For years, the Prince has felt that he is dying, "as if the vital fluid ... life itself in fact and perhaps even the will to go on living, were ebbing out of him ... as grains of sand cluster and then line up one by one, unhurried, unceasing, before the narrow neck of an hourglass." A last minute visit to a doctor has tired him so much that it is decided that he should not go back to the villa outside Palermo, but shall stay in a hotel inside the city itself. As he settles into the hotel, the Prince contemplates the fates of several of his family members—Tancredi's political success in the new Kingdom of Italy, the deaths of Father Pirrone from old age, of Princess Maria from diabetes, and of Paolo after being thrown by a horse. He also recalls the maturation and dignity of Concetta—who, he realizes, is the true heir of what was noble and enduring of the Salina family. He dismisses Paolo's son and biological heir, Fabrizietto as dissolute, shallow, and aimless.
As the Prince receives the Sacrament of Extreme Unction, he considers the joys (sensual, spiritual, political and animal - in particular, the loving and playful Bendicò) and the sorrows (political, sexual, and familial) he's experienced, concluding that out of the seventy-three years he's been alive, he has only fully lived three of them. In his last moments, as his family gathered round, he sees a young woman appear - beautiful, exquisitely dressed, sensitive,and smiling lovingly. Narration describes her in terms identical to those in which it describes a beautiful woman glimpsed at the train station on the way back to Palermo—in other words, death was present in his life even then. As the woman helps him to his feet, he sees her face, and to him she appears "lovelier than she ever had when glimpsed in stellar space."
This chapter begins with a reference to "the old Salina ladies," three elderly sisters whose right to have private masses in their home is being investigated by representatives of the Archdiocese of Palermo. That investigation is being undertaken because the ladies have certain relics in their home that, according to rumor, may not be authentic. Eventually, narration reveals the ladies are the three daughters of the Prince—the authoritarian Concetta, the blunt-spoken Carolina, and the paralyzed Caterina. As the priests enter the chapel, they are surprised to see a sensuously painted "Madonna" hanging behind the altar, and walls lined with relics.
After the priests depart, Concetta retires to her bedroom, where she keeps several locked boxes of decaying mementos of her past, including the skin of her father's dog Bendicò, which had been made into a rug and which is now completely moth-eaten. There, because she is the most pragmatic of the three sisters, she foresees what is about to happen—the confiscation of the relics and the painting, the re-consecration of the chapel, the inevitable spreading of stories ofthe Salinas' humiliation, and the equally inevitable destruction of what's left of the family's reputation and prestige. Her thoughts are interrupted by a footman announcing the arrival of Princess Angelica Falconeri.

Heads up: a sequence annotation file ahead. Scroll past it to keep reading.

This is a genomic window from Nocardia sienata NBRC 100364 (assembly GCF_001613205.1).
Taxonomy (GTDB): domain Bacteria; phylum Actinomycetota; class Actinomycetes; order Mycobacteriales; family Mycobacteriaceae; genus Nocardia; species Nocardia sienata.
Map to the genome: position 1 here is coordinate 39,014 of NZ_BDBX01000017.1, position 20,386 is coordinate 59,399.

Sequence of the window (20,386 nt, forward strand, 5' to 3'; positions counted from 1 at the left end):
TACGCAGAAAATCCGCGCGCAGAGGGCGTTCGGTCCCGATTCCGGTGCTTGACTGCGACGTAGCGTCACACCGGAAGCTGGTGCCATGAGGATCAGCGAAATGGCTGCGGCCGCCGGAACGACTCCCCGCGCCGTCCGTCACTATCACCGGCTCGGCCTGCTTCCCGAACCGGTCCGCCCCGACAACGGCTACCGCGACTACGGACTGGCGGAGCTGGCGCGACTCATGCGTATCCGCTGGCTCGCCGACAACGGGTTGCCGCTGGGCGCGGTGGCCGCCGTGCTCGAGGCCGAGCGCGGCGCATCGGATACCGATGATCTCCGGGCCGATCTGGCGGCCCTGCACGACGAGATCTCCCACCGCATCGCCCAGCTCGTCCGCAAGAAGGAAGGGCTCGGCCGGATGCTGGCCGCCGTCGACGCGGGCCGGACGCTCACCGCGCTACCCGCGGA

The well-preserved Angelica, widowed after Tancredi's death a few years before, meets Concetta in the sitting room. She chattily tells Concetta of her plans for celebrating the fiftieth anniversary of the Garibaldi invasion. Angelica also promises to use her influence with the Cardinal to keep the family's embarrassment from going public.
In addition, Angelica informs Concetta that an old friend is coming to call. Senator Tassoni is a veteran of Garibaldi's Redshirts, a close friend and confidant of Tancredi, and former illicit lover of Angelica. Tassoni is shown in, and after speaking flatteringly of how well Tancredi spoke of her, confesses to Concetta that one night Tancredi tearfully confessed to him that he had once told a lie to her, namely the story about the Redshirts' raid on a convent. Tassoni adds that Tancredi had carried the guilt of offending her with him all his life.
After Tassoni and Angelica depart, the horrified Concetta sees Tancredi in a radically different light. What she had once believed was a vulgar attempt to seduce Angelica was really a momentary lapse of judgment. Tancredi loved only her and never ceased to regret marrying Angelica. She also realizes that Tancredi's attempt to enter the convent was in reality a subtle marriage proposal directed to her. After fifty years, Concetta is at last stripped of the comfort of blaming her father and cousin for her own mistakes.
The following day, the Cardinal inspects the palace chapel and orders the sisters to replace the painting behind the altar, stating that it does not depict the Blessed Virgin but a woman reading a letter from her lover. He leaves behind a priestly antiquarian to examine the relics and determine which are genuine. A few hours later the priest emerges with a basket full of forged relics and the news that only the few which remain are genuine.
Meanwhile, Concetta returns to her room, and contemplates her possessions there with new perspective. Even the few relics which she once cherished are now only reminders of a life unfulfilled. She also realizes that an unpleasant smell is coming from what remains of the Bendicò rug, and orders it thrown out. "During the flight from the window, its form recomposed itself for an instant; in the air there seemed to be dancing a quadruped with long whiskers, its right foreleg raised in imprecation. Then all found peace in a heap of livid dust."